Firms that specialize in the design, construction, and start-up of turnkey plants are common in some industries. ''In a turnkey project, the contractor agrees to handle every detail of the project for a foreign client, including the training of operating personnel''. At completion of the contract, the foreign client is handed the "key" to a plant that is ready for full operation - hence, the term turnkey. This is a means of exporting process technology to other countries. Turnkey projects are most common in the chemical, pharmaceutical, petroleum refining, and metal refining industries, all of which use complex, expensive production technologies.

* The know-how required to assemble and run a technologically complex process, such as refining petroleum or steel, is a valuable asset. Turnkey projects are a way of earning great economic returns from that asset.
** The strategy is particularly useful where FDI is limited by host-government regulations. For example, the governments of many oil-rich countries have set out to build their own petroleum refining industries, so they restrict FDI in their oil and refining sectors. But because many of these countries lacked petroleum-refining technology, they gained it by entering into turnkey projects with foreign firms that had the technology. Such deals are often attractive to the selling firm because without them, they would have no way to earn a return on their valuable know-how in that country.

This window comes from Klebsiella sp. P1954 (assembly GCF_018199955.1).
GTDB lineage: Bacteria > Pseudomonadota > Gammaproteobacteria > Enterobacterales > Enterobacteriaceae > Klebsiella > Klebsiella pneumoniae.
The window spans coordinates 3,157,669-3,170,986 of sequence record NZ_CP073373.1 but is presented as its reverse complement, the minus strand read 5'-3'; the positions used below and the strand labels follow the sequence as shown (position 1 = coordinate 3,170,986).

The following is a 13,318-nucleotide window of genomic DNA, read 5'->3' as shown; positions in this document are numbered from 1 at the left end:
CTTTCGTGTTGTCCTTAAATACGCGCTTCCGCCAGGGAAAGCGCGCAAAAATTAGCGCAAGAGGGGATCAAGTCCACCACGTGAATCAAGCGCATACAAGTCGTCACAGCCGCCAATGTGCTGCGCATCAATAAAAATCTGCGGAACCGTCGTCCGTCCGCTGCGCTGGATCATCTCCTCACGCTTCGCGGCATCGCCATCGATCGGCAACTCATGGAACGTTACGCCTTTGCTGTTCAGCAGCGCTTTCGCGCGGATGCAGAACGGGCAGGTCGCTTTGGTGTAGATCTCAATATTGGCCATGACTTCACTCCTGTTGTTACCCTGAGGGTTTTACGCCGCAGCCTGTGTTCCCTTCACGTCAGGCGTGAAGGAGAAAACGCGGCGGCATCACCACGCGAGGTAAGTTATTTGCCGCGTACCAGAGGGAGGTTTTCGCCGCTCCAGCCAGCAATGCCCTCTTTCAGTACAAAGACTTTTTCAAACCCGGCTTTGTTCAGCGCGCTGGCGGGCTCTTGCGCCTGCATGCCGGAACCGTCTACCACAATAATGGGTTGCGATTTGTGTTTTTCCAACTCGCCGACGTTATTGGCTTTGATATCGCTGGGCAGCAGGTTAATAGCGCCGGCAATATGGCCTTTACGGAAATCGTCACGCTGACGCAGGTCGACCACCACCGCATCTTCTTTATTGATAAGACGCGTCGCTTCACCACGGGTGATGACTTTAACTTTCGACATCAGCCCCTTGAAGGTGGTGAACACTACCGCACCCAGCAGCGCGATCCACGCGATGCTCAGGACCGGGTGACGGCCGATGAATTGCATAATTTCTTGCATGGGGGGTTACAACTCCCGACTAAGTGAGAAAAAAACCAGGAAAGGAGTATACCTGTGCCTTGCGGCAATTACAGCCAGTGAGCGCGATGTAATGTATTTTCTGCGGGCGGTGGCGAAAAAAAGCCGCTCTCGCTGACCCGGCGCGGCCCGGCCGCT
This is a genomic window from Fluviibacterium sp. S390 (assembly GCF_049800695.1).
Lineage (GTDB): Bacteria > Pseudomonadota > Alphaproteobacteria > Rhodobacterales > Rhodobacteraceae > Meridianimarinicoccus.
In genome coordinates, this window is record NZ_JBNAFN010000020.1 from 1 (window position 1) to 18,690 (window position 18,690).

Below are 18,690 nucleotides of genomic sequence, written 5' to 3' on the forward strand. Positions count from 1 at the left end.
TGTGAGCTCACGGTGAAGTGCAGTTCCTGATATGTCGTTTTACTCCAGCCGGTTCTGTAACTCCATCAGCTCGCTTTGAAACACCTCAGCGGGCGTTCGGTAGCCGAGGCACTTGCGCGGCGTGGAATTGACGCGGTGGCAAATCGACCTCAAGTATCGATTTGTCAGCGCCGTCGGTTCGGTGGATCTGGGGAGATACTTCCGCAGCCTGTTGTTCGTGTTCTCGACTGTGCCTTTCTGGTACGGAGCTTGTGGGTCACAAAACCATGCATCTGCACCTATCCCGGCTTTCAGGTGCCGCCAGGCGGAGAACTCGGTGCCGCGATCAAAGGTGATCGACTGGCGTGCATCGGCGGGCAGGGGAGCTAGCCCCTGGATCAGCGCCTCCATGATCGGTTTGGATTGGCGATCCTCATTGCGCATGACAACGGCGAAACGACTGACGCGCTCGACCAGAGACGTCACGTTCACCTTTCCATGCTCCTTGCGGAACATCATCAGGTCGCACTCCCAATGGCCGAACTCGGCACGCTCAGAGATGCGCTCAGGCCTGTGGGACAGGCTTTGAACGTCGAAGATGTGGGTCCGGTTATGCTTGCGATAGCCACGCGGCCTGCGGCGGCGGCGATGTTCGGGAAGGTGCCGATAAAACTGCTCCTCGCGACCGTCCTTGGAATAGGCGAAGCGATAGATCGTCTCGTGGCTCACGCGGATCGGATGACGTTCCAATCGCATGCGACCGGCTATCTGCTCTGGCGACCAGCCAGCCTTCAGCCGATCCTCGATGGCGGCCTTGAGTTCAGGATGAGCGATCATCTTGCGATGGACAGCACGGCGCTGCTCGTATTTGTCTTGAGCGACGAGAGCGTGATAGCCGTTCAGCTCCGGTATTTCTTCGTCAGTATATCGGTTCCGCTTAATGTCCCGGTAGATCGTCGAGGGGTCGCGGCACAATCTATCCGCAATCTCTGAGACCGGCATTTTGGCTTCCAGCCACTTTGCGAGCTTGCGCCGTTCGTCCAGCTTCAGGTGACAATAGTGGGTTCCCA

* In a country with unstable political and economic environments, a longer-term investment might expose the firm to unacceptable political and/or economic risks (e.g., the risk of nationalization or of economic collapse).

Three main drawbacks are associated with a turnkey strategy:
* The firm that enters into a turnkey deal will have no long-term interest in the foreign country.
** This can be a disadvantage if that country subsequently proves to be a major market for the output of the process that has been exported. One way around this is to take a minority equity interest in the operation.
* The firm that enters into a turnkey project with a foreign enterprise may inadvertently create a competitor.
** For example, many of the Western firms that sold oil refining technology to firms in Saudi Arabia, Kuwait, and other Gulf states now find themselves competing with these firms in the world oil market.
* If the firm's process technology is a source of competitive advantage, then selling this technology through a turnkey project is also selling competitive advantage to potential and/or actual competitors. 
Thu, 05 Jan 2012 11:42:57 GMT
Thu, 05 Jan 2012 11:42:57 GMT